In a similar feat, Formosa Plastics’ Kaohsiung factory completed a pilot carbon capture program in January this year in a project that will collect and purify around 30 metric tons of CO2 annually. The carbon dioxide can then be turned into methane and ethane.

Some companies are now looking to apply comparable methodologies to produce plastics. Most notably, German polyurethane and polycarbonate company Covestro’s plant in Dormagen has already managed to produce polyols for polyurethane composed of 20% recovered CO2. The vision, according to the company, is that carbon dioxide can be captured and used to produce a range of products, including polymers, cement, drugs, and fuels.

“The recovery of CO2 and its reuse as a raw material is still in the experimental phase or in the first steps,” Covestro explains on its website. But research shows that it is “technologically possible for the chemical industry to recover CO2 and use it as a carbon source for the production of polymers,” the company says.

So, if we can expand the technology to capture carbon dioxide and turn it into plastics, could we reach net-positive production?

Bursting the plastic bubble

Not really, at least not for a while. De Rosis promptly answers “no” when I ask whether her company is using or seriously considering using carbon capture technology to produce plastics. And she’s not alone.

Harsh rebuttal to the idea of carbon-captured plastics came in a report titled Plastic is Carbon – Unwrapping the “net zero” myth, released in October last year by nonprofit environmental law firm Center for Environmental Law (CIEL) in collaboration with the Global Alliance for Incinerator Alternatives and the Plastic Solutions Fund.

“The process of capturing carbon dioxide and producing hydrogen generates carbon emissions, producing no net benefit when compared to virgin fossil fuel plastic production,” according to the report. “Furthermore, many additives essential to the plastic production process are themselves derived from fossil fuels, so it is fanciful to think that plastic can be ‘fossil-free.’”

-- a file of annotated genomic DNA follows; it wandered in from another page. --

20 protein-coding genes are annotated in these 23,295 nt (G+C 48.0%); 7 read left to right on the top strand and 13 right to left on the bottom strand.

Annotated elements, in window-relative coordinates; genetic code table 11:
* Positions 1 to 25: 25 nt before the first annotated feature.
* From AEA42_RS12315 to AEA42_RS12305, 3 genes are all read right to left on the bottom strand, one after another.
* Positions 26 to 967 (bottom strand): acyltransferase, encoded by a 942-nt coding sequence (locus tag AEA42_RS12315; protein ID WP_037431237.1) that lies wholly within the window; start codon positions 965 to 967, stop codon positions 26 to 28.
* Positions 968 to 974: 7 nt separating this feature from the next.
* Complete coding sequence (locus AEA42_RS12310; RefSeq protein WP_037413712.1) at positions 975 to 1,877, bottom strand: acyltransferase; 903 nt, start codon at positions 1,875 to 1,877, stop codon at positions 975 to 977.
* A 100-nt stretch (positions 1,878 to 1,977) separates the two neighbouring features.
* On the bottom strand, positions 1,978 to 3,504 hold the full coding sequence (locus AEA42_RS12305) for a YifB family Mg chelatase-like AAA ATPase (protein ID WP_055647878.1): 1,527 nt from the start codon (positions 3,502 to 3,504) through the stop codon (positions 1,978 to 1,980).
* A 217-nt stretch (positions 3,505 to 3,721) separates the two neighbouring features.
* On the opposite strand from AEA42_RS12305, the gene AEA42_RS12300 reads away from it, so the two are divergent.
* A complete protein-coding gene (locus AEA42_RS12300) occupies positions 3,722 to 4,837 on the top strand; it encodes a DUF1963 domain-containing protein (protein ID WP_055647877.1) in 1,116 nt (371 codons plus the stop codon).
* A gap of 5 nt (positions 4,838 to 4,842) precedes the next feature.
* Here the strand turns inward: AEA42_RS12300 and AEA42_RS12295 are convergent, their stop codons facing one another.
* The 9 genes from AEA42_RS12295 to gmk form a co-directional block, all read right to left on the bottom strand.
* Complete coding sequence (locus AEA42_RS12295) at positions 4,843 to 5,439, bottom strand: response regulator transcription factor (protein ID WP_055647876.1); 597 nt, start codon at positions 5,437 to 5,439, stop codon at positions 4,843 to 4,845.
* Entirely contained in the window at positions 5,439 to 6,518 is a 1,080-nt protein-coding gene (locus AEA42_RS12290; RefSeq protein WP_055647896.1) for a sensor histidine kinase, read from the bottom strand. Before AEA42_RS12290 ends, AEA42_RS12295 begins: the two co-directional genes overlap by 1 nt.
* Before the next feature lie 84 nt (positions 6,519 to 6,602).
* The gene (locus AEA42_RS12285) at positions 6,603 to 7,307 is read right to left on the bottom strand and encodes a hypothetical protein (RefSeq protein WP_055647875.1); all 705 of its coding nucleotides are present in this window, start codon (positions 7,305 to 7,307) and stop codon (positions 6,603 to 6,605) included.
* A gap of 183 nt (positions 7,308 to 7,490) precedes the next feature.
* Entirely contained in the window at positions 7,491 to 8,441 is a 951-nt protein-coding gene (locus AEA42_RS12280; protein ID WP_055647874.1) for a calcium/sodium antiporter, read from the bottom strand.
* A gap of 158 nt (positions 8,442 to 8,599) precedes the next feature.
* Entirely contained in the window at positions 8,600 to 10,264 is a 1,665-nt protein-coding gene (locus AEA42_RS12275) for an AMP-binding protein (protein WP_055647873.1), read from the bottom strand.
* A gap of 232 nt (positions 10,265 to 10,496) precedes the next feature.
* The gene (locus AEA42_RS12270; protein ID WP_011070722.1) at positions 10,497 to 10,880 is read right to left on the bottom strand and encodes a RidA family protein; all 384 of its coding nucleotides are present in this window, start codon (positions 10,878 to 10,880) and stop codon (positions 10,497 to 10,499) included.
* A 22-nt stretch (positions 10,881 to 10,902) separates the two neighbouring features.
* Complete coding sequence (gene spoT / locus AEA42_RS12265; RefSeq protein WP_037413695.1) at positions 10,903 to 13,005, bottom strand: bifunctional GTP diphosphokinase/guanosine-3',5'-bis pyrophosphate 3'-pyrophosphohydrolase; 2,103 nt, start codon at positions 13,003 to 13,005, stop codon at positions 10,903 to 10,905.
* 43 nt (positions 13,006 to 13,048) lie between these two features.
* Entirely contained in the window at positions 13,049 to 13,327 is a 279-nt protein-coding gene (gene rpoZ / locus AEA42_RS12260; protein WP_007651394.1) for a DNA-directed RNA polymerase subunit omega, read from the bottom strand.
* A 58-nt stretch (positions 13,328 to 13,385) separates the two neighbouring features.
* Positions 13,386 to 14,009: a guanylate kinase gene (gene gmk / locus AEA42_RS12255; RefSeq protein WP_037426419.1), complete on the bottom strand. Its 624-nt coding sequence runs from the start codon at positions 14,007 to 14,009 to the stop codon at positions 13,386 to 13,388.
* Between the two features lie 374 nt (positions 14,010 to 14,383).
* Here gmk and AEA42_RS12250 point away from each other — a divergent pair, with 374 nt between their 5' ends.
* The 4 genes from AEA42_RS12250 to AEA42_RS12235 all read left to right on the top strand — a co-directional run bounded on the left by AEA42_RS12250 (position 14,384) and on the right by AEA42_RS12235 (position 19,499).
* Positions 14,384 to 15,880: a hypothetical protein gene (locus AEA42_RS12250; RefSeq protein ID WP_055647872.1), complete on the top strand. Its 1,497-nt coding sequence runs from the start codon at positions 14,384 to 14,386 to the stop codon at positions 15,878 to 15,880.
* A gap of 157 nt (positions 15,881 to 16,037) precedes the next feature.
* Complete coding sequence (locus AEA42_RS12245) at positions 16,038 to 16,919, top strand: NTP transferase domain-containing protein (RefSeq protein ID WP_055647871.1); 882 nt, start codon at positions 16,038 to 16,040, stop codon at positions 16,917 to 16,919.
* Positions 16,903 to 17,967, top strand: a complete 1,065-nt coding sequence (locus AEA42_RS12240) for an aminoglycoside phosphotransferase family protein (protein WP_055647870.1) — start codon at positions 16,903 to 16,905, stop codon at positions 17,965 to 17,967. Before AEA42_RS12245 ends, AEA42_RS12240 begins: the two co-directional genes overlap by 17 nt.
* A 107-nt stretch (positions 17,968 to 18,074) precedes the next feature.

The report adds that even if carbon capture technology could be employed in a more efficient way, the plastic itself will eventually release the carbon when it’s burned or degrades over time.

Industry is making “cellophane-thin arguments to portray plastic as part of the climate solution, distracting policymakers from the real solution of reducing plastic production,” reads the report. Perhaps using industrial carbon dioxide to produce plastics could mitigate some of the negative effects, but achievement of net-positive production is likely decades away.

By all accounts, the road to net zero is long and must be traveled step by step. Both De Rosis and Tai posit that any meaningful changes will require extensive effort and support from governments in the form of clear regulations and public-private partnerships.

“If we can transform our energy sector, increase the amount of recycled material, change the chemical building blocks of materials, and set up effective recycling systems, I do believe we can reach net zero,” says De Rosis.

In the meantime, I took a trip to IKEA and bought a glass food container. While we wait for sustainable solutions to develop, I hope that this tiny contribution – and the NT$3 discount for bringing my reusable container to the bento restaurant – will at least help me sleep better at night.